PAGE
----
The Oyu Tolgoi mine expansion project in Mongolia, one of the world’s largest copper-gold mines, has been dogged by politics, delays and spiralling project costs since the scheme reached financial close on a $4.4 billion multi-sourced project financing in 2015.
But last week, project sponsor Turquoise Hill Resources (TRQ) (66%), which is majority-owned by Rio Tinto, and the Mongolian government (34%), finally signed a memorandum of understanding (MoU) for the financing of the mine’s underground project, following a major redesign of the Hugo Dummett North copper and gold underground mine in the south Gobi desert.
Under the agreement, Rio Tinto and TRQ have agreed to: pursue re-profiling of principal debt repayments with lenders under the existing project finance arrangements to better align with the revised mine plan, project timing and cash flows; raise up to A$500 million ($363 million) in additional lending under the existing project financing arrangements from selected international financial institutions; and acknowledge that any balance of the funding required for Oyu Tolgoi to achieve completion of the Hugo Dummett North underground mine will need to be met by TRQ offering equity.
The framework has provided a clear funding pathway for the completion of the project, after sponsors mulled over a potential refinancing option. Although THQ will continue to explore other options for additional debt funding for the mining complex.
According to a Rio Tinto regulatory filing from 11 September, while the global miner will consider that outside funding, “Rio Tinto has advised TRQ that it does not currently support or expect to consent to any additional debt or other sources of funding”.
Either way, upping DFI and international bank backing from the original project debt providers – EDC, EBRD, IFC, US Exim, EFIC, BNP Paribas, ANZ, BNP Paribas, CIBC, Credit Agricole, FMO, HSBC, ING Bank, Intesa Sanpaolo, KfW IPEX, MUFG, National Australia Bank, Natixis, Societe Generale, Standard Chartered and SMBC – is still on the cards for additional lending capacity.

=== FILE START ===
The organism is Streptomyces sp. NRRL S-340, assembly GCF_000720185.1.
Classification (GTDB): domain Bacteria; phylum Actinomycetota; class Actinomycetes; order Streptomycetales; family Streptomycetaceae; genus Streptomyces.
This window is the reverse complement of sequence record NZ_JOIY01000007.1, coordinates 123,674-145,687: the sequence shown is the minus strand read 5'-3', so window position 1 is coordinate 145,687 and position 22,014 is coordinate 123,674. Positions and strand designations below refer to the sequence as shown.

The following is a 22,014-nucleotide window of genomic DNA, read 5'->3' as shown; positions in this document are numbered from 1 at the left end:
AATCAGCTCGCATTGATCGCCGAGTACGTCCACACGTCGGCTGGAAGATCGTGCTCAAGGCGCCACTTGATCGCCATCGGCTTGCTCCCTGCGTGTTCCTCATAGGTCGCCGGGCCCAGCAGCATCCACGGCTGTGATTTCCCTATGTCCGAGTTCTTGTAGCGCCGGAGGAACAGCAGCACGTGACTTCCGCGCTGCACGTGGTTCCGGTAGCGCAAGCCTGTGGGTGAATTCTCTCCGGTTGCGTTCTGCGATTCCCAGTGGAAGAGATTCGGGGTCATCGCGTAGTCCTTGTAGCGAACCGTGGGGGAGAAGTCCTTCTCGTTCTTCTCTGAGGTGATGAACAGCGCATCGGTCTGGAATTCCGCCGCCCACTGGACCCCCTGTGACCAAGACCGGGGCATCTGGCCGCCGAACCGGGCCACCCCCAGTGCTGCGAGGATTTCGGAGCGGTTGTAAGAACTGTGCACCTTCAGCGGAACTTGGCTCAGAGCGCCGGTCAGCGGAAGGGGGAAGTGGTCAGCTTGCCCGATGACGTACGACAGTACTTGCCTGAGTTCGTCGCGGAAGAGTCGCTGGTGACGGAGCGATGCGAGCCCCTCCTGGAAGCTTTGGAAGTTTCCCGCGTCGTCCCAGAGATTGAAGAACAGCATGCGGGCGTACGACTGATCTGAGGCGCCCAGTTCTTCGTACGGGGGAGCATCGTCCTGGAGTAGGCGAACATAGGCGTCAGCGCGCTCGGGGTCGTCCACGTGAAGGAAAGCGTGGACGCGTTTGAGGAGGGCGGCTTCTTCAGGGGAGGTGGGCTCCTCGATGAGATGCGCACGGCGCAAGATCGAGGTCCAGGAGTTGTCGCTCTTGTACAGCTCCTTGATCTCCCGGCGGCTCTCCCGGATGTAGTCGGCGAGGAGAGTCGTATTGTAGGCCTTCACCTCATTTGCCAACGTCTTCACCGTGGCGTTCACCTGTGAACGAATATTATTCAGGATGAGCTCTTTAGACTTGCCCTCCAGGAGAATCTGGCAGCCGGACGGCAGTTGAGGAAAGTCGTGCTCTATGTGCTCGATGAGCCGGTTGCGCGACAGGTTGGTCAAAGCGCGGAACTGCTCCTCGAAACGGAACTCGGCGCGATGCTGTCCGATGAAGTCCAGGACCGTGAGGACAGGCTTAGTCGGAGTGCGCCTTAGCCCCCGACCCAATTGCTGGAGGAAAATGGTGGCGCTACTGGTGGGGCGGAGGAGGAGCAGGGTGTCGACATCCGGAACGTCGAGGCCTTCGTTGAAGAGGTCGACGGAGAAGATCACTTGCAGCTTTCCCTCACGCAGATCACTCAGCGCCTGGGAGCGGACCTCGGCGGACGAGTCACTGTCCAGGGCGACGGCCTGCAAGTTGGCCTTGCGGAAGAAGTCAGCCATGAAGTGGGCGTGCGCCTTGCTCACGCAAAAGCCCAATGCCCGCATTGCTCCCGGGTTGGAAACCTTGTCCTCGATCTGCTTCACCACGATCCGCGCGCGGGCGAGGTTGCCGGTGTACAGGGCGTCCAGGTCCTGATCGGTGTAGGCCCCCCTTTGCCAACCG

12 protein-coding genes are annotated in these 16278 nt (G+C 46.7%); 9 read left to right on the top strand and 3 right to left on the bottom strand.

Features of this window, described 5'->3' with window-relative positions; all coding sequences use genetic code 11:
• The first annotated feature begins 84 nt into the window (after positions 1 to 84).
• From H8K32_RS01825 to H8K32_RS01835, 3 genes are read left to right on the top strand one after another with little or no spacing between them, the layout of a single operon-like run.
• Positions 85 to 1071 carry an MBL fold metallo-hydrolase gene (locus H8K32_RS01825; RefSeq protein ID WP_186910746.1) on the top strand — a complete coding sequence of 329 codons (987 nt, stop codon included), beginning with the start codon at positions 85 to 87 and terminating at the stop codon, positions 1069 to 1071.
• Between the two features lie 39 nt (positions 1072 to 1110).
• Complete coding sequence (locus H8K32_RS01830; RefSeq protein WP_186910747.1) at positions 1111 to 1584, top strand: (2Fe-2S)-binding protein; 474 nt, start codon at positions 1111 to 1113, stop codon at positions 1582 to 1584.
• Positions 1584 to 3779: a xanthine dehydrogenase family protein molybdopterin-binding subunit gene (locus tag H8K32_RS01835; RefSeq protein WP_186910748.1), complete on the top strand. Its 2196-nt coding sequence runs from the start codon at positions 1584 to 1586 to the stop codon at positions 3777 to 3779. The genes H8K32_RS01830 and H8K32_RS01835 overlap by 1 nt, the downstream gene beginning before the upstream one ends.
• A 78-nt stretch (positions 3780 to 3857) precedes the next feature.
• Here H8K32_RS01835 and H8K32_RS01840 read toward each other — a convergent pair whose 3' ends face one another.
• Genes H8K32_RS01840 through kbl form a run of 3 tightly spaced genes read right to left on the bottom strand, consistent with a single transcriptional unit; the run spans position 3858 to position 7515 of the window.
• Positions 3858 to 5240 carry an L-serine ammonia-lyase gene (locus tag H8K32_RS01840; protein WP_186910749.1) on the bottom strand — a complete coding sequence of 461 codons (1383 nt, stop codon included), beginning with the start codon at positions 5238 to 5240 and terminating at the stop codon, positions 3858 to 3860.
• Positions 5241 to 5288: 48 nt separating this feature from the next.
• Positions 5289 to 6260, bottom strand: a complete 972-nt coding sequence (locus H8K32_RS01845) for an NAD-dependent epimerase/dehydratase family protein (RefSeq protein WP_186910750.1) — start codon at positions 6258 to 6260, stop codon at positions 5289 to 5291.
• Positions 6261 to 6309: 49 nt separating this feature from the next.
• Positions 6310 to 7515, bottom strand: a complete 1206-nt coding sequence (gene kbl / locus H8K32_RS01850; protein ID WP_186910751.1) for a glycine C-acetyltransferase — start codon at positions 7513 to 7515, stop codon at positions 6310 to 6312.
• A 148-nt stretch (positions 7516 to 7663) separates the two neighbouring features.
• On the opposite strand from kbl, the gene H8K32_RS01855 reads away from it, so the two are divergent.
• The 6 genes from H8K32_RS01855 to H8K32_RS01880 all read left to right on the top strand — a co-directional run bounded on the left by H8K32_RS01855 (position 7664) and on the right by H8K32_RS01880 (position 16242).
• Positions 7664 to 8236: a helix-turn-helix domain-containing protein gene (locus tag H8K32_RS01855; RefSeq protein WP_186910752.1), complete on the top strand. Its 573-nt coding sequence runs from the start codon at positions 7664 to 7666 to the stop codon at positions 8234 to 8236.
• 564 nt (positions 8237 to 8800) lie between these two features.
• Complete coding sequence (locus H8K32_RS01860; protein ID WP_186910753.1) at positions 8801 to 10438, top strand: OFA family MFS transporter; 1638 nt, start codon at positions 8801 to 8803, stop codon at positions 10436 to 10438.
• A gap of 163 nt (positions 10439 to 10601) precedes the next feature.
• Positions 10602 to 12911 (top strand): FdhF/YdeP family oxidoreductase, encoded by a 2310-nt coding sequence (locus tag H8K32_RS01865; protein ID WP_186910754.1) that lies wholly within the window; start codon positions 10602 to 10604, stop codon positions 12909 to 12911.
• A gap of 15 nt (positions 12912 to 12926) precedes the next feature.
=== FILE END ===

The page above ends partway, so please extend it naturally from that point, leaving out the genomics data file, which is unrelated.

In fact, the EBRD’s director of natural resources, Eric Rasmussen said last year that the development bank was willing to provide more funding for the project. And the updated financial model – coupled with the fact the scheme has 4.5 years of construction under its belt since financial close – will have added further impetus to any DFIs and commercial banks looking to upsize their debt package stapled to the project.
Furthermore, given all-in pricing on the 2015 deal was 600bp over Libor, there is clearly room for a margin cut and tenor extension on at least some of the debt.
Oyu Tolgoi is a hard sell – but remove much of the political risk and the scheme becomes eminently bankable, particularly given the original extent of DFI and ECA support. And initial signs suggest there is appetite, at the very least at the EBRD, for upping that backing
A chequered past
Rio Tinto’s new estimate for capex on the project is now $6.5 billion to $7.2 billion, and dependent on the mine redesign for Panel 0 announced in July this year, first sustainable production has been pushed back to between May 2022 and June 2023, a delay of 21 to 30 months on the original feasibility study estimate (and an increase of 25-34% from the original A$5.3 billion development capital).